Tuesday, October 8, 2013

Read Stuff, You Should

Happy Birthday to Bernie Williams, 65. Yes, 65; no, not that Bernie Williams. This one was an OFer for the Phoenix Giants when I used to go see them all the time.

Plenty of good stuff:

1. Mark Blumenthal and Ariel Edwards-Levy take a closer look at some of the shutdown polling.

2. Matt Yglesias is right about Medicare Part D and ACA.

3. I largely agree with Chris Cillizza's myths about the House GOP. I suspect he's right that the dozen or 20 or 30 or 60 or 80 radicals who have put us where we are are a lot less coordinated than one might think from some of the coverage. Good point.

4. Molly Ball reminds us that a substantial chunk of Republicans really don't approve of compromise.

5. C-SPAN ratings? Huh. I guess it's true that some people will watch anything. Brian Stelter reports. (And you all know my view: Brian Lamb is a true Hero of the Republic).

6. Seth Masket on parties and the shutdown.

7. And Ed Kilgore pushes back some against my TAP column. I should be clear about what I think. I absolutely believe that the press should cover the substance of political battles, whether they are legislative or electoral. As a matter of fact, I also absolutely believe that the press should cover the ephemera. What I don't think the press should do -- or that pundits should do -- is make claims that can't be sustained. The press shouldn't tell us that something will affect elections when it won't. They shouldn't tell us that something will affect pubic opinion when it won't. Or public policy, when it won't. That may sound terribly obvious, but in fact those principles are violated all the time.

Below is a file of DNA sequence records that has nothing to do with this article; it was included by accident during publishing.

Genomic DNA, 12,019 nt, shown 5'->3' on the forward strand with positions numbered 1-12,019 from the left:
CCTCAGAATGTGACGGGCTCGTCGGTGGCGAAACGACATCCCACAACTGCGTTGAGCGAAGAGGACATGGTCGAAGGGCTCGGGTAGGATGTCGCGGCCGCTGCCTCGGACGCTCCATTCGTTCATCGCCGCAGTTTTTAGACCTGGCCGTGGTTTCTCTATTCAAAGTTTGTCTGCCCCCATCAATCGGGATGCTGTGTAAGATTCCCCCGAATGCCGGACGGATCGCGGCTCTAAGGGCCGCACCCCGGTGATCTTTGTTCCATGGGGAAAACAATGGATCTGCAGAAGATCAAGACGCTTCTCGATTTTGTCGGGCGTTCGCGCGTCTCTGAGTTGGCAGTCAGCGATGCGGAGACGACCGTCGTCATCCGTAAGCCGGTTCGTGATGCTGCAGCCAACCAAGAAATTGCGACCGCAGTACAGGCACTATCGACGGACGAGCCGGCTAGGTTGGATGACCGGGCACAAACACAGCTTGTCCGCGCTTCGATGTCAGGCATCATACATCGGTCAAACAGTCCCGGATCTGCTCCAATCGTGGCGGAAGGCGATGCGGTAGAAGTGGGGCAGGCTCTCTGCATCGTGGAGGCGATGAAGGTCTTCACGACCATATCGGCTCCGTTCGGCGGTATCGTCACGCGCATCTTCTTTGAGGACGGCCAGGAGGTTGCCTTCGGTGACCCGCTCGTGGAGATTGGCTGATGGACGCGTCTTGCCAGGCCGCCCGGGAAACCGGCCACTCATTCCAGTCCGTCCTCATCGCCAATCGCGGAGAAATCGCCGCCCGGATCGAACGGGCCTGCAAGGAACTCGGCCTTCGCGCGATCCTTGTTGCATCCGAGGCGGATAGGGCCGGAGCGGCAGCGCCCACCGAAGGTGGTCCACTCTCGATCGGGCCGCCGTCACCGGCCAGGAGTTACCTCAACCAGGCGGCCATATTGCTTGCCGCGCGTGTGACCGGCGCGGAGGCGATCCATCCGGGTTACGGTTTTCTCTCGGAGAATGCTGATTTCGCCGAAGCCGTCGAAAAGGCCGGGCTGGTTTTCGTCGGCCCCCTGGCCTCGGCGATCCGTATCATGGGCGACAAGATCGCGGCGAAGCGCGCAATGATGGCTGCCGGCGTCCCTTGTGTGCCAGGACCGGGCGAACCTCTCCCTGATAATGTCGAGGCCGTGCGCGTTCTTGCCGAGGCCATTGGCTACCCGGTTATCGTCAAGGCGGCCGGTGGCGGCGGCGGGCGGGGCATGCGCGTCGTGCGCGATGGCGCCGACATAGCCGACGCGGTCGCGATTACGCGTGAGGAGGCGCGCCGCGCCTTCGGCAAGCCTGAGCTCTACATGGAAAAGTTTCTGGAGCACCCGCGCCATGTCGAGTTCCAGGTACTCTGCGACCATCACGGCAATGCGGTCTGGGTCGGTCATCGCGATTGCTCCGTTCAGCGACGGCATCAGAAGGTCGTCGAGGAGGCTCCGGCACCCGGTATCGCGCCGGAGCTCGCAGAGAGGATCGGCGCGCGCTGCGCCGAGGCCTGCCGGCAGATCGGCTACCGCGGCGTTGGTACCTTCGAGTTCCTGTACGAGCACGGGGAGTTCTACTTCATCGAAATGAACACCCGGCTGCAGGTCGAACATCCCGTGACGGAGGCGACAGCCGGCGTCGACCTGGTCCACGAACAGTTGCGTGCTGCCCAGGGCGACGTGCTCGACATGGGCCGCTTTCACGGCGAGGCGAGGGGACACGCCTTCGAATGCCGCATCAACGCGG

1. Molly Ball points out that Republican voters prefer political leaders who don't compromise, but that doesn't explain why the Republicans keep claiming that they're the ones who are compromising.

  2. I agree that the press should not tell us something WILL affect public opinion or policy, period. They don't know. Neither do I and neither do you. Speculation that it MAY should identify itself as such, and arguments presented to back up the speculation. That's the kind of journalism I learned, that's the way I edited and that's the kind we need if we are going to effectively govern ourselves.


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